The Sixth Circuit first held that federal regulations did not require GMAC to disclose problems with GM’s registration statement simply because it could have learned of the alleged problems. Section 11 of the Act “imposes a duty of disclosure for an issuer’s registration statement” and “holds liable any issuer who fails to disclose ‘a material fact required to be stated therein.’” J & R Marketing, at 390 (quoting 15 U.S.C. § 77k(a)). The class action alleged that GMAC omitted material information from the registration statement: first, that GM had overstated its 2002 and 2003 cash flow numbers, and second, “that GM had a multi-billion dollar pension liability for Delphi, and that GM had incorrectly accounted for supplier rebates, which inflated GM’s net income in quarters to which the supplier rebates were not attributable.” Id., at 390.
The Circuit Court disagreed because the class action did not allege that the allegedly omitted information presently affected GMAC’s financial condition, but rather that “when disclosed, would impact GMAC’s condition, and that GMAC had a duty to disclose that information because it would have a future effect.” J & R Marketing, at 391. Moreover, plaintiffs did not allege GMAC knew the information about GM that it purportedly failed to disclose, id. To the contrary, plaintiffs specifically argued that it was “knowable” to GMAC; but that argument “extends the duty to disclose information to include a duty to first investigate and then disclose.” Id.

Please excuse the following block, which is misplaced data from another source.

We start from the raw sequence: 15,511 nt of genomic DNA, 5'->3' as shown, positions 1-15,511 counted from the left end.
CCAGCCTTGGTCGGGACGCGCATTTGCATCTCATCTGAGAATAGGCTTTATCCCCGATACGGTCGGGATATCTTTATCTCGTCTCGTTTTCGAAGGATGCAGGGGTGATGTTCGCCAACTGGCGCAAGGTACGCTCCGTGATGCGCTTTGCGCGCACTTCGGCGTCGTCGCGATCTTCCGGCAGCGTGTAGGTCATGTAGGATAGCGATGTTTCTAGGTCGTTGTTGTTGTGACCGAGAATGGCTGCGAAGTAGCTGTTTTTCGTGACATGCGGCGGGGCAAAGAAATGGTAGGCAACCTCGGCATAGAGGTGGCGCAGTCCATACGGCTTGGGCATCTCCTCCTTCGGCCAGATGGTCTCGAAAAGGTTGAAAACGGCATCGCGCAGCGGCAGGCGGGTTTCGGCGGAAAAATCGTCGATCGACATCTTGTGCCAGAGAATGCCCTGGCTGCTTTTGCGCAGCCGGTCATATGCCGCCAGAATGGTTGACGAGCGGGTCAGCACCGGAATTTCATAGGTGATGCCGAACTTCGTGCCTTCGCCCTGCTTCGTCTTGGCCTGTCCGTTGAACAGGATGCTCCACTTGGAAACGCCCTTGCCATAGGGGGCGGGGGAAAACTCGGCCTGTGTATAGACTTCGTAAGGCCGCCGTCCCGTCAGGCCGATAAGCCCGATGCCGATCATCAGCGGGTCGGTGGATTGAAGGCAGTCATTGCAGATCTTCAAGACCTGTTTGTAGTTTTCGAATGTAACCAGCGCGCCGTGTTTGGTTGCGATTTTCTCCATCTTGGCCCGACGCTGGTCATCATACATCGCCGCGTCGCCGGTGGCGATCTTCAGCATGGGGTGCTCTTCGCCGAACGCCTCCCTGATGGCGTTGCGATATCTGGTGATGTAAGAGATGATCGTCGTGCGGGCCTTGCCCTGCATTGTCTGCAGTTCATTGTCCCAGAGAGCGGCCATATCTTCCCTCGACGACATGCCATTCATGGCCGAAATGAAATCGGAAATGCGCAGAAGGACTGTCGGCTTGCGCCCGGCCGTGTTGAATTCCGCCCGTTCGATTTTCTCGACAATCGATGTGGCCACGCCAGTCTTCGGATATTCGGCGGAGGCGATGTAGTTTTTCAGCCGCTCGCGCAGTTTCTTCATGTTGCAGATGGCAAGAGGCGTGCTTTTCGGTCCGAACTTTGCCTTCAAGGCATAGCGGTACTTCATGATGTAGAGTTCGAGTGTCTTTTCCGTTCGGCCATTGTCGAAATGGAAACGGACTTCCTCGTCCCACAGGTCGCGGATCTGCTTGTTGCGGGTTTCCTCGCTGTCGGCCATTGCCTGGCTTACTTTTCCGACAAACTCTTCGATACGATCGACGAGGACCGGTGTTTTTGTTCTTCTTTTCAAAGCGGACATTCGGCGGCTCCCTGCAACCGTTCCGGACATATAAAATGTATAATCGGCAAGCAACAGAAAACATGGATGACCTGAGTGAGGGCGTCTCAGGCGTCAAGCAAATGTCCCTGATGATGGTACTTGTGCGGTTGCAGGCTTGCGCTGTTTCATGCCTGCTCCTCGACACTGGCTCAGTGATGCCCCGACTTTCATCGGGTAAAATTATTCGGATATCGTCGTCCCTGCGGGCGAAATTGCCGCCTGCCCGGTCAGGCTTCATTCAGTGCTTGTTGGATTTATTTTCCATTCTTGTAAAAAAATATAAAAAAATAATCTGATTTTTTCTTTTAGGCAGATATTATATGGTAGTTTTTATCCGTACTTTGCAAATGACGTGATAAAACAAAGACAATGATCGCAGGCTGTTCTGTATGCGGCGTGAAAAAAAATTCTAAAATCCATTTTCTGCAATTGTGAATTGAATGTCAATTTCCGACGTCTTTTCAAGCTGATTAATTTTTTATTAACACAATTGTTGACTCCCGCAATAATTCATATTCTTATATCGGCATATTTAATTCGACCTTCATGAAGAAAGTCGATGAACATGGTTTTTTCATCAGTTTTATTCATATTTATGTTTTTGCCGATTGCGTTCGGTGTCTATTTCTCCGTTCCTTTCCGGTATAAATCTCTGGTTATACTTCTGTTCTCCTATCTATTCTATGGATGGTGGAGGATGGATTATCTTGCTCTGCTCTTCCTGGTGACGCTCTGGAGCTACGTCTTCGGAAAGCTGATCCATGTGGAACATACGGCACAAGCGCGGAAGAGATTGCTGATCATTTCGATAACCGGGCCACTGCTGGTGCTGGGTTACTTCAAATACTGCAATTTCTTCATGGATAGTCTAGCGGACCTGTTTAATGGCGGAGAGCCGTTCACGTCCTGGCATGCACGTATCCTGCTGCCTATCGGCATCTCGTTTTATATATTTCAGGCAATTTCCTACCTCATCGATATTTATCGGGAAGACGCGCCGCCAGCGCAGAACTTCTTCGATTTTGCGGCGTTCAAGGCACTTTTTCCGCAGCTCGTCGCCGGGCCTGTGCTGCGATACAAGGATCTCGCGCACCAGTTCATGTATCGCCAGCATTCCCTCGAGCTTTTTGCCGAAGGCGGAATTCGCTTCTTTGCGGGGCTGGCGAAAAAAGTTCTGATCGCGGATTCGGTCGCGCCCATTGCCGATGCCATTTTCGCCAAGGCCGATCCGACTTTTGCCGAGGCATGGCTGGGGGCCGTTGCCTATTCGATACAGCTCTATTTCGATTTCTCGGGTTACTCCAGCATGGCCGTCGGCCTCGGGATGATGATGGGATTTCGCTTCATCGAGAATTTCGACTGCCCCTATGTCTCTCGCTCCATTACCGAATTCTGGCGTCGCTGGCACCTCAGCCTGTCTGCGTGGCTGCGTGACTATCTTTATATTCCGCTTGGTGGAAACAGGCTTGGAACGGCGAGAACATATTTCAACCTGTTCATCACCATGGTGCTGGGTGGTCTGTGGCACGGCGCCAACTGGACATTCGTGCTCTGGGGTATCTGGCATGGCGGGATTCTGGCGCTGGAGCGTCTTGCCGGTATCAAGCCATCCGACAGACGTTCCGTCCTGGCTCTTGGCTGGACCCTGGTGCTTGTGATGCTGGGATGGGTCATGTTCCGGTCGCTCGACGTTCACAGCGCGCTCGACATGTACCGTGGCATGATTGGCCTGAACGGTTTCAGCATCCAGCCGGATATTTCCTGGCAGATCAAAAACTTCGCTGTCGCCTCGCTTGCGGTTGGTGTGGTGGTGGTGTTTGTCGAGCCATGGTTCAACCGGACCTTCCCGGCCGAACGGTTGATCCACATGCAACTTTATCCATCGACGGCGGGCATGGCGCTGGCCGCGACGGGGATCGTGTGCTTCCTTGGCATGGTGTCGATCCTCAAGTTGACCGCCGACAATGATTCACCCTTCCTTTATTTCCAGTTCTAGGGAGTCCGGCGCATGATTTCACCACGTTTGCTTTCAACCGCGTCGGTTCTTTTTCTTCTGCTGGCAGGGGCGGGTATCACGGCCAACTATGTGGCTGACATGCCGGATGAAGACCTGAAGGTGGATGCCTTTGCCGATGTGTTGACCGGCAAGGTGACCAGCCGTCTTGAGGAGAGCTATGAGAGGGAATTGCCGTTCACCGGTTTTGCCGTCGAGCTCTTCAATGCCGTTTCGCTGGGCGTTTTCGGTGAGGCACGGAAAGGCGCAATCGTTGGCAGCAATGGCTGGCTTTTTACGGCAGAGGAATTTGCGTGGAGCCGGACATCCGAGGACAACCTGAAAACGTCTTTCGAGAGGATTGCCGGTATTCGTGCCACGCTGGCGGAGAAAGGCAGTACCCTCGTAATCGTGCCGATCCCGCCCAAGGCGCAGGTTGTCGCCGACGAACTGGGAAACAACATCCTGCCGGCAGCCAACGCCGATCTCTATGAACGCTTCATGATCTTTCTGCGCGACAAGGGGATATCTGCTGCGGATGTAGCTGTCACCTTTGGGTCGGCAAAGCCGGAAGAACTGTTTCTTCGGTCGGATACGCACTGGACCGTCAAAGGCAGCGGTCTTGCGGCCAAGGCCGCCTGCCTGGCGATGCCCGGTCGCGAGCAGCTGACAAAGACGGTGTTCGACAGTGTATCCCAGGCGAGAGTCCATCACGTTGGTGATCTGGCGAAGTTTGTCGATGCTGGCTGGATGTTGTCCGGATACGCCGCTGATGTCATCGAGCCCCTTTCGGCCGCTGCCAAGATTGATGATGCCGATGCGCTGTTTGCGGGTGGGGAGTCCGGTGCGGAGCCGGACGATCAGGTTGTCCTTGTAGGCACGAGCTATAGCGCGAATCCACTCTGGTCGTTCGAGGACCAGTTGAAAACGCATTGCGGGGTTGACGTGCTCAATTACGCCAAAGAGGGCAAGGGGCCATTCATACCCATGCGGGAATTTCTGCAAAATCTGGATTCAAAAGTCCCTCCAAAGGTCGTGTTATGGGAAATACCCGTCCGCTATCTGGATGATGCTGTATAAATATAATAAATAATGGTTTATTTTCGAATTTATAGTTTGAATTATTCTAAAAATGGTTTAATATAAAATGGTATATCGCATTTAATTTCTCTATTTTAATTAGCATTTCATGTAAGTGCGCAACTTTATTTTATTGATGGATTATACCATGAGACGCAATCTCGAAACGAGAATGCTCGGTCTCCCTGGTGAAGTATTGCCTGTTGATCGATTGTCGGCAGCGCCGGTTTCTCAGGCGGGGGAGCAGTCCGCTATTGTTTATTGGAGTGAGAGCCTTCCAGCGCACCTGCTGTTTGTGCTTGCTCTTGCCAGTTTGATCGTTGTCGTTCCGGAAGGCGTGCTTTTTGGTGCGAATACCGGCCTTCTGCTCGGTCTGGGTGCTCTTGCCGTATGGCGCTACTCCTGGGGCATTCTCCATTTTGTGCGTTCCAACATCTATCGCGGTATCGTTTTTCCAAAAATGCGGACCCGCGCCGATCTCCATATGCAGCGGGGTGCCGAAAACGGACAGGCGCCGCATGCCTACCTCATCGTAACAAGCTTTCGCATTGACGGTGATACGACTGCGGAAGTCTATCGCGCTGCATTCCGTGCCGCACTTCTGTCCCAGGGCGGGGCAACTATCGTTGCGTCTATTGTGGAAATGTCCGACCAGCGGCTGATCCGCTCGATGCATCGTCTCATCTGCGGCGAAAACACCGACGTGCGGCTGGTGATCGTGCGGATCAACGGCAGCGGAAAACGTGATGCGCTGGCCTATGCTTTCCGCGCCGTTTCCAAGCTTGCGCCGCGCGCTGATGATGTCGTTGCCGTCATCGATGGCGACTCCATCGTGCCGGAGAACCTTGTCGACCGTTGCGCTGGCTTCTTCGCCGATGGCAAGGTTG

The Sixth Circuit held further that GMAC’s disclosure of its credit rating was not materially misleading. See id., at 392-93. In part, the Circuit Court explained that “GMAC did not warrant its credit rating, and therefore cannot be held to have misled investors when disclosing it.” Id., at 392. On the contrary, “GMAC’s disclosure of its credit rating was merely a true statement of historical fact.” Id., at 393. And for the same reasons, the coupon rate on GMAC’s bond was not misleading but simply a true statement of the amount of interest GMAC would pay on the bonds, id., at 394. Nor was GMAC’s statement that it had “inextricable links” with GM misleading, id., at 394-95. Indeed, “the statement does not lead any reasonable investor into believing anything about GM’s condition” – it was “merely making a true statement regarding its ties with GM, its parent company.” Id., at 394. And finally, GMAC did not make any misrepresentations concerning GM’s financial performance, and the Court’s analysis may be found at page 395 through 398. Accordingly, it affirmed the district court’s dismissal of the class action complaint. Id., at 398.